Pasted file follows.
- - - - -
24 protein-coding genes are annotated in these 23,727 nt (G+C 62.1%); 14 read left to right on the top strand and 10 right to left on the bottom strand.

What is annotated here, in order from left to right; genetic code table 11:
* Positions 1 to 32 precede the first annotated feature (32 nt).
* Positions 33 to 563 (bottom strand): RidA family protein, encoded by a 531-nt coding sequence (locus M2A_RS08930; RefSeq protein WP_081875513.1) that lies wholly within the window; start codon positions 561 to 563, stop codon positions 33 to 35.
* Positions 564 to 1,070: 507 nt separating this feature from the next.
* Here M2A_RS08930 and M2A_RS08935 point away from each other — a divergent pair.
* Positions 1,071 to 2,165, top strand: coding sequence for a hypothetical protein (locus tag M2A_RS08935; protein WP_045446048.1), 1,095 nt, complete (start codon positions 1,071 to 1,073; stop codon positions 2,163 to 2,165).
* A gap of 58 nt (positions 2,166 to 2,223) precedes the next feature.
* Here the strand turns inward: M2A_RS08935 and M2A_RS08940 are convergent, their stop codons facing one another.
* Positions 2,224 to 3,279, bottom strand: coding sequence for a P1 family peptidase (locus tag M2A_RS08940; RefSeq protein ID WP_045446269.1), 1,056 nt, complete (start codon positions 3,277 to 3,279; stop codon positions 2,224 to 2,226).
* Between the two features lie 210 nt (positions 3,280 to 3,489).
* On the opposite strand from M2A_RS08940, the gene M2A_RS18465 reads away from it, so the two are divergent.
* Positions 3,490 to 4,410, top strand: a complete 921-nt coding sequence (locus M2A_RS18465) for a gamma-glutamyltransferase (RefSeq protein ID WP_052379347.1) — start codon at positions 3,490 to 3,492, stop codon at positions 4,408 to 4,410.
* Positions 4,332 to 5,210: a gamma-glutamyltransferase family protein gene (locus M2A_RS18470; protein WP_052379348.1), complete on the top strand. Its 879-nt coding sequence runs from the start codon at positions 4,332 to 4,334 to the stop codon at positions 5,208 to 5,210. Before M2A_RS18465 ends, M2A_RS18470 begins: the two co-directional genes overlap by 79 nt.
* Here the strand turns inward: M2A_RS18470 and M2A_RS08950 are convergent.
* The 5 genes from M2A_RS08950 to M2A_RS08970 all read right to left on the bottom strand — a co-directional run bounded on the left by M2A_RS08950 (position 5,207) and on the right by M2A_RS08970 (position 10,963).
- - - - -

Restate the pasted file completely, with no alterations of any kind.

24 protein-coding genes are annotated in these 23,727 nt (G+C 62.1%); 14 read left to right on the top strand and 10 right to left on the bottom strand.

What is annotated here, in order from left to right; genetic code table 11:
* Positions 1 to 32 precede the first annotated feature (32 nt).
* Positions 33 to 563 (bottom strand): RidA family protein, encoded by a 531-nt coding sequence (locus M2A_RS08930; RefSeq protein WP_081875513.1) that lies wholly within the window; start codon positions 561 to 563, stop codon positions 33 to 35.
* Positions 564 to 1,070: 507 nt separating this feature from the next.
* Here M2A_RS08930 and M2A_RS08935 point away from each other — a divergent pair.
* Positions 1,071 to 2,165, top strand: coding sequence for a hypothetical protein (locus tag M2A_RS08935; protein WP_045446048.1), 1,095 nt, complete (start codon positions 1,071 to 1,073; stop codon positions 2,163 to 2,165).
* A gap of 58 nt (positions 2,166 to 2,223) precedes the next feature.
* Here the strand turns inward: M2A_RS08935 and M2A_RS08940 are convergent, their stop codons facing one another.
* Positions 2,224 to 3,279, bottom strand: coding sequence for a P1 family peptidase (locus tag M2A_RS08940; RefSeq protein ID WP_045446269.1), 1,056 nt, complete (start codon positions 3,277 to 3,279; stop codon positions 2,224 to 2,226).
* Between the two features lie 210 nt (positions 3,280 to 3,489).
* On the opposite strand from M2A_RS08940, the gene M2A_RS18465 reads away from it, so the two are divergent.
* Positions 3,490 to 4,410, top strand: a complete 921-nt coding sequence (locus M2A_RS18465) for a gamma-glutamyltransferase (RefSeq protein ID WP_052379347.1) — start codon at positions 3,490 to 3,492, stop codon at positions 4,408 to 4,410.
* Positions 4,332 to 5,210: a gamma-glutamyltransferase family protein gene (locus M2A_RS18470; protein WP_052379348.1), complete on the top strand. Its 879-nt coding sequence runs from the start codon at positions 4,332 to 4,334 to the stop codon at positions 5,208 to 5,210. Before M2A_RS18465 ends, M2A_RS18470 begins: the two co-directional genes overlap by 79 nt.
* Here the strand turns inward: M2A_RS18470 and M2A_RS08950 are convergent.
* The 5 genes from M2A_RS08950 to M2A_RS08970 all read right to left on the bottom strand — a co-directional run bounded on the left by M2A_RS08950 (position 5,207) and on the right by M2A_RS08970 (position 10,963).